A series taken from the 162-page Motor Sport special 100 Greatest Grands Prix (other specials are available here).
Reverse grids might be anathema to F1 purists, but when they’re caused by natural phenomena – rather than regulatory artifice – the results can be uplifting and spectacular in equal measure.
It began to rain during the decisive qualifying session, leaving Ralf Schumacher to take pole for Toyota as potentially faster rivals were forced to deal with an ever wetter track. This, after all, was during the days when drivers qualified one at a time. Giancarlo Fisichella looked in best shape, third on the grid in the Renault R25 that had just carried Fernando Alonso to his first world title. “We have two McLarens at the back,” the Italian said. “It will be difficult for them to get on the podium but it’s going to be an interesting race.” Michael Schumacher lined up 14th, Alonso 16th, Kimi Räikkönen 17th and Juan Pablo Montoya 18th.
View this race on the Database
Fisichella took the lead after the first round of pit stops and should have had the race under control as his peers scrambled through the midfield morass. Alonso pulled off the afternoon’s best move, slicing around the outside of Schumacher at 130R: Renault’s telemetry clocked the Spaniard at 206mph at the pivotal moment.
By the time the race moved into its closing phase, traffic had been dispatched and Fisichella led from Räikkönen, his advantage diminishing with each passing corner, while Alonso ran a distant third. On the penultimate lap the leader took a defensive line at the chicane: he was blocking only air molecules, but it cost him just enough momentum to allow Räikkönen to steal ahead as they entered Turn One for the 53rd and final time. SA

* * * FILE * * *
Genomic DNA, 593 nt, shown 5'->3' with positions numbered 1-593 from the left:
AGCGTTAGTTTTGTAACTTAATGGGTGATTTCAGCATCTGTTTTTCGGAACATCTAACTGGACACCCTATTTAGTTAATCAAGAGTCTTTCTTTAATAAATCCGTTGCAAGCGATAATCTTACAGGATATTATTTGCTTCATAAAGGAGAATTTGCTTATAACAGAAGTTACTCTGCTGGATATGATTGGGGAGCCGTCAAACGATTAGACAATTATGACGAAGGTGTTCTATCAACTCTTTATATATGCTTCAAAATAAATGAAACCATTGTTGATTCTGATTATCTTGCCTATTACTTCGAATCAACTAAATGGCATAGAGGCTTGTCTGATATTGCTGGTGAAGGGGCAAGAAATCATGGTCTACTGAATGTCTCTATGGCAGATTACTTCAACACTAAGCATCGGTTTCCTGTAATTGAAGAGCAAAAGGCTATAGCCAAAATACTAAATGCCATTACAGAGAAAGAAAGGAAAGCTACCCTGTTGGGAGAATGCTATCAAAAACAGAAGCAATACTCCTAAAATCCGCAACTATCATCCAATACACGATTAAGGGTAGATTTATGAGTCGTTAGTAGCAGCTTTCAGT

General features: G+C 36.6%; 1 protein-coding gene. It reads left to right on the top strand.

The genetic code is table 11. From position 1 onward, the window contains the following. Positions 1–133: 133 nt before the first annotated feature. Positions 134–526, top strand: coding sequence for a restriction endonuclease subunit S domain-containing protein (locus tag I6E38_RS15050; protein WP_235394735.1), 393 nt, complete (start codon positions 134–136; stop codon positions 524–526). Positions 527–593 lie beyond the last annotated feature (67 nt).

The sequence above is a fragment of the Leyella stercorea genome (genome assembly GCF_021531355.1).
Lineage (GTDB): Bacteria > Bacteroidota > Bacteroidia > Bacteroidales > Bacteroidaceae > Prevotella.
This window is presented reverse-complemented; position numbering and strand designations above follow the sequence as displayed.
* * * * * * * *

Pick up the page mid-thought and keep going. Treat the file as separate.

About 100 Greatest Grands Prix | From the editor Damien Smith
The Grand Prix motor races we can never forget…
This was a special one-off magazine, dedicated to our love of Grand Prix racing and produced by the same team that brings you Motor Sport each month.
It seemed a good idea: whittle down 107 years of racing history to come up with 100 GPs that could be considered the ‘greatest’ – then rank them in meritocratic order. By week three, the old grey matter was beginning to ache…
Defining greatness was the first task. There were the obvious races – the wheel-to-wheel duels, the comeback classics. But there were also individual performances of supreme dominance, races that might not necessarily have been the most exciting to witness. Greatness goes way beyond thrill-a-minute, we decided.
Choosing which races should make the list was hard enough; ranking the top 100 in some sort of order was even tougher, especially when it came to the crunch: which should be number one? We never did agree unanimously on the ‘greatest’, but if the magazine was to be finished a decision had to be taken. And that’s what I’m here for!
Will you agree with our choice and order? Probably not. But if steam begins to issue from your ears, take a deep breath. In any exercise such as this, there is no definitive list – because there can’t be. Our top 100 is based on opinion, nothing more, designed to be a bit of fun and to spark good-natured debate among fans of the world’s greatest sport.
You can download 100 Greatest Grands Prix in PDF form in the Motor Sport app.